| With each step, his heavy feet moved left, left, left, right, left. The shrapnel just below the muscle on his side ached, a sign of impending rain. The “oblique,” the physical therapist had called it, though nowadays it was more oblong, or overgrown, a landscape of blood, muscle, and bone encompassing that remaining piece of metal like a lawn ornament.
| “What are you thinking?” His wife would ask at a moment like this, when he was quiet for a second too long. She would smile expectantly as she gazed up at him, awaiting for some treatise on the war or his undying love for her.
| “Nothing,” he would answer to her disappointment, and mean it.
| If he’d been afforded the opportunity to spend a moment in her mind, he would know that she found this impossible to believe. She, herself, was privy to a constant stream of thought which narrated her every move, as though she contained her own personal Morgan Freeman who walked her throughout her day. Of course, the voice contained less the raspy nuance of the esteemed actor’s tone and all the condescending inflection of her mother’s as it noted in the same breath her shortcomings and her obligation to remain strong, with a bonus reminder that there was laundry to fold and a dog who needed his shots.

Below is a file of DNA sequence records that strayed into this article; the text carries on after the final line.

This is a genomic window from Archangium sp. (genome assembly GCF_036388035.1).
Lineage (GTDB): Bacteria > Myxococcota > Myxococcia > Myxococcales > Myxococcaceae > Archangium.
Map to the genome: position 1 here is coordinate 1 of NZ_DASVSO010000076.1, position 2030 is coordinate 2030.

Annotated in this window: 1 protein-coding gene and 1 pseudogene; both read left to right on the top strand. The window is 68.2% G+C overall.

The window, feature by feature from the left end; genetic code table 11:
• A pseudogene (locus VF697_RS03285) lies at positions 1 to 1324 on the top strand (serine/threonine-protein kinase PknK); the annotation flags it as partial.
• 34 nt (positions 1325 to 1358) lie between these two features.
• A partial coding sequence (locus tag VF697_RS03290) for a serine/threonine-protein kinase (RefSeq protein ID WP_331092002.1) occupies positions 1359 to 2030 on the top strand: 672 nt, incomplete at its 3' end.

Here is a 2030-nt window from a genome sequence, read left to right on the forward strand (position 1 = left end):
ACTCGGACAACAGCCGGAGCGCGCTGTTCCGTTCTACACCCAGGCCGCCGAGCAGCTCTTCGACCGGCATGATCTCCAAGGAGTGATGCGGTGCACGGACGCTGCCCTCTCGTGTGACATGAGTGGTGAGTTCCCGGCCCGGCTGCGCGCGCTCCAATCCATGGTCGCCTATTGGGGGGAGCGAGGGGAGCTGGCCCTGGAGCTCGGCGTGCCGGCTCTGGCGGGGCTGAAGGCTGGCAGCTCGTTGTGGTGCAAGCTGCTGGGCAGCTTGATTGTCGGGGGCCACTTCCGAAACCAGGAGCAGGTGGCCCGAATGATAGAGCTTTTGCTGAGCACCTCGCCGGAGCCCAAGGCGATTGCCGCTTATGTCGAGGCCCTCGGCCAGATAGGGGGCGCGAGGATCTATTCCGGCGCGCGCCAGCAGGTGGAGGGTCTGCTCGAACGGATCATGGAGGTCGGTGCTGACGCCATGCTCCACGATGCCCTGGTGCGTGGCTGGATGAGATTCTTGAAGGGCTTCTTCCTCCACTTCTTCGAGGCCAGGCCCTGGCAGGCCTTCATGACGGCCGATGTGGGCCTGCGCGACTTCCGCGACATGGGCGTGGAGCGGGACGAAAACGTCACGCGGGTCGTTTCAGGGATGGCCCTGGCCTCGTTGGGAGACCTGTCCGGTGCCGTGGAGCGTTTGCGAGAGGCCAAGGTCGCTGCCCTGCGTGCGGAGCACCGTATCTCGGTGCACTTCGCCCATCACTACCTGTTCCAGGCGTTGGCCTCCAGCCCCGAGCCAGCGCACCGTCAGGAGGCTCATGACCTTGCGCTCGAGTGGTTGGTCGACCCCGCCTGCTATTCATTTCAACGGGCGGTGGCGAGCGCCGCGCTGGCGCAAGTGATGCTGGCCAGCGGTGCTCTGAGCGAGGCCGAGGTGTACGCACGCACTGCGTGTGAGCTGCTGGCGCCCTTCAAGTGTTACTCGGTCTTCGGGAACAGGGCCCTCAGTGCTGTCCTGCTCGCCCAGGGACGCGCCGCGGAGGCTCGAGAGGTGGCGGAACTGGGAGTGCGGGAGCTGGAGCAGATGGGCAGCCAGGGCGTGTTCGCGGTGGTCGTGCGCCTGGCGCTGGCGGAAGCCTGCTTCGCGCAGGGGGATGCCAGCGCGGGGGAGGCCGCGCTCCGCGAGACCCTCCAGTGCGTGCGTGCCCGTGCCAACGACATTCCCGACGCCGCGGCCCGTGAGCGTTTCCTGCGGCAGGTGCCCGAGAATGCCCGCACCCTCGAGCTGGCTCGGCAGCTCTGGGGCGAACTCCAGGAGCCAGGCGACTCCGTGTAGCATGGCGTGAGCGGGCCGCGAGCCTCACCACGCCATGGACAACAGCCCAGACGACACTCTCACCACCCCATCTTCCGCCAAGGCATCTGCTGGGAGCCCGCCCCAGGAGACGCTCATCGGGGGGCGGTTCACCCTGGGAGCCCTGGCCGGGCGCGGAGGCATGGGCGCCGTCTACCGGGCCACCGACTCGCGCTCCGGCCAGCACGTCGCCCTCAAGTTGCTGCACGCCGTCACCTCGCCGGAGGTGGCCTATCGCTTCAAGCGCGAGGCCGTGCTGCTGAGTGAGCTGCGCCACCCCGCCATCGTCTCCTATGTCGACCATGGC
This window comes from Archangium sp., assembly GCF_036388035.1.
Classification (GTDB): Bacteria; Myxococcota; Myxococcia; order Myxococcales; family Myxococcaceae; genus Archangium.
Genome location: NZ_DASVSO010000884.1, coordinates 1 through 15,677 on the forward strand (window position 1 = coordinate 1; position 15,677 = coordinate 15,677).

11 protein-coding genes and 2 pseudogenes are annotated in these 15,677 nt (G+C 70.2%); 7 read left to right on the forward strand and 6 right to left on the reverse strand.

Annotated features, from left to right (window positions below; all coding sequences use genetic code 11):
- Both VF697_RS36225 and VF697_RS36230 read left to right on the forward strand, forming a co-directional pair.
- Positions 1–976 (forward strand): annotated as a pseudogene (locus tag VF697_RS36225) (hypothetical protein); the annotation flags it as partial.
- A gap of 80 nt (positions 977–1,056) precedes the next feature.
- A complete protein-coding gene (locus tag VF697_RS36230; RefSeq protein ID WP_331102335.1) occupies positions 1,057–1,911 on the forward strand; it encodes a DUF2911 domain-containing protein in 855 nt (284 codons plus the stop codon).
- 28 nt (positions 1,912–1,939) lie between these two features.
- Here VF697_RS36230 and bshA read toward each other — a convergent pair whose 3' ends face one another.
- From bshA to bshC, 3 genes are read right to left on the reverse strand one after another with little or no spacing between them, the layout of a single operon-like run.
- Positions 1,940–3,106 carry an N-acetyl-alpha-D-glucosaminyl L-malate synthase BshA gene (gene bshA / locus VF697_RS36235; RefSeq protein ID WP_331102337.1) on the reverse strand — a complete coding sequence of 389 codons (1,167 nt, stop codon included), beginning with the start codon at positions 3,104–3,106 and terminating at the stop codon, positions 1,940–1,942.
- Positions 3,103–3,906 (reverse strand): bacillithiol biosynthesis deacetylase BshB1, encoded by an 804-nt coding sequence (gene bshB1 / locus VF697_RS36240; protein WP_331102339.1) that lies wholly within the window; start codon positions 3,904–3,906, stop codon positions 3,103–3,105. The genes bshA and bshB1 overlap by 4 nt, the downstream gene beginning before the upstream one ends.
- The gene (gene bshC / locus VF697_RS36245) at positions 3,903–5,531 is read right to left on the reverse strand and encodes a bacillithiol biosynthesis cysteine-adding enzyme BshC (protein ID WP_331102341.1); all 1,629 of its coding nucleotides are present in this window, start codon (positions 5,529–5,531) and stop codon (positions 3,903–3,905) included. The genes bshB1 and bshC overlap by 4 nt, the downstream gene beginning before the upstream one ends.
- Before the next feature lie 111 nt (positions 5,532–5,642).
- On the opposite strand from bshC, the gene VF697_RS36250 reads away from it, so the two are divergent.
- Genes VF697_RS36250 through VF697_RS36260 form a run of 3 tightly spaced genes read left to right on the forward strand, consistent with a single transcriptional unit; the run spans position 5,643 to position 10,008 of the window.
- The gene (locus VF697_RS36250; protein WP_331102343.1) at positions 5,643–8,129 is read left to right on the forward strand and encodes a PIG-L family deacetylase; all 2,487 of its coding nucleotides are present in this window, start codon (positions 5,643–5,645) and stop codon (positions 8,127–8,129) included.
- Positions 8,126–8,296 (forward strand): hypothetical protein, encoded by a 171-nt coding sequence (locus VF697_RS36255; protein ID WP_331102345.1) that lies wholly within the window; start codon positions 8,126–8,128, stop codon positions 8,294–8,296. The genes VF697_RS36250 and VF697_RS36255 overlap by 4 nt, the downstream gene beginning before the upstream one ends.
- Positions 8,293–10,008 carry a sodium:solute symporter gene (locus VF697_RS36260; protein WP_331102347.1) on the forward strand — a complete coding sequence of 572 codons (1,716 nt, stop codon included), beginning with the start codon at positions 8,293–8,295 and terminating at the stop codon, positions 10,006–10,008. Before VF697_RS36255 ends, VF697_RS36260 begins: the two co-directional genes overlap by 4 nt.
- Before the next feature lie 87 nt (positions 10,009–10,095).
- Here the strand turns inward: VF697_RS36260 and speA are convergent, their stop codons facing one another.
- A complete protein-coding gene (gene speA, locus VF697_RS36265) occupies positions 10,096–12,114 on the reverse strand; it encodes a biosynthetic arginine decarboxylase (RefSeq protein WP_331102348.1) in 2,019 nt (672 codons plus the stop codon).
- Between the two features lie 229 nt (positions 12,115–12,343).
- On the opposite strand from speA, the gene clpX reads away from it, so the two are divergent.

| But he was not, as it were, inside her head, and as a result could not articulate to her that he did not think as she did, but rather he felt, and he knew. He felt the heaviness of grief as it weighed him down, adding pounds to his waist and extra pressure on his bad hip. He felt the sting of remorse when he heard a song that reminded him of the sand, or felt the heat of the sun on his skin. He felt the shame of terror when a sudden sound startled him onto the ground on a sidewalk under the gawking gaze of strangers. And he knew. He knew that he was not alright, he knew he had work to do, he knew that he loved her. He knew it as he knew the rain would come, slow and steady, drizzling to it’s own heavy rhythm alongside him and his heavy footed steps. Left, left, left, right, left.